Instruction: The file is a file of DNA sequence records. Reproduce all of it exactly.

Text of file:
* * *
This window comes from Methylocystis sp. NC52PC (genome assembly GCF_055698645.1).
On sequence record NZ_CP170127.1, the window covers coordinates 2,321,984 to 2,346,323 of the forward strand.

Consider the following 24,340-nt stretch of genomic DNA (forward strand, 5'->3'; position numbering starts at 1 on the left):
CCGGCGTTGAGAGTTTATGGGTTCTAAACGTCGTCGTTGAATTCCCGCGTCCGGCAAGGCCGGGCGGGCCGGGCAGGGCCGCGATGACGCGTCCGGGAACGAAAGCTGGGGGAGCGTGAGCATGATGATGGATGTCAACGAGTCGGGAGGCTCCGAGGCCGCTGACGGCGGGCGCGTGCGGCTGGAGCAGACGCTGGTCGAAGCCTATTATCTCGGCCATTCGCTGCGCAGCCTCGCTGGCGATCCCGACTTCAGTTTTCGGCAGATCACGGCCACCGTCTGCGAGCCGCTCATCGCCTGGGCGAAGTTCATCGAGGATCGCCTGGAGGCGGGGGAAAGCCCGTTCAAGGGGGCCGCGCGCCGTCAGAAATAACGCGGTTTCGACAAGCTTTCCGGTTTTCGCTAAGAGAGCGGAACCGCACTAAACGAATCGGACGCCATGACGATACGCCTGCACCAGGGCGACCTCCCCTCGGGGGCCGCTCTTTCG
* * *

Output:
This window comes from Methylocystis sp. NC52PC (genome assembly GCF_055698645.1).
On sequence record NZ_CP170127.1, the window covers coordinates 2,321,984 to 2,346,323 of the forward strand.

Consider the following 24,340-nt stretch of genomic DNA (forward strand, 5'->3'; position numbering starts at 1 on the left):
CCGGCGTTGAGAGTTTATGGGTTCTAAACGTCGTCGTTGAATTCCCGCGTCCGGCAAGGCCGGGCGGGCCGGGCAGGGCCGCGATGACGCGTCCGGGAACGAAAGCTGGGGGAGCGTGAGCATGATGATGGATGTCAACGAGTCGGGAGGCTCCGAGGCCGCTGACGGCGGGCGCGTGCGGCTGGAGCAGACGCTGGTCGAAGCCTATTATCTCGGCCATTCGCTGCGCAGCCTCGCTGGCGATCCCGACTTCAGTTTTCGGCAGATCACGGCCACCGTCTGCGAGCCGCTCATCGCCTGGGCGAAGTTCATCGAGGATCGCCTGGAGGCGGGGGAAAGCCCGTTCAAGGGGGCCGCGCGCCGTCAGAAATAACGCGGTTTCGACAAGCTTTCCGGTTTTCGCTAAGAGAGCGGAACCGCACTAAACGAATCGGACGCCATGACGATACGCCTGCACCAGGGCGACCTCCCCTCGGGGGCCGCTCTTTCG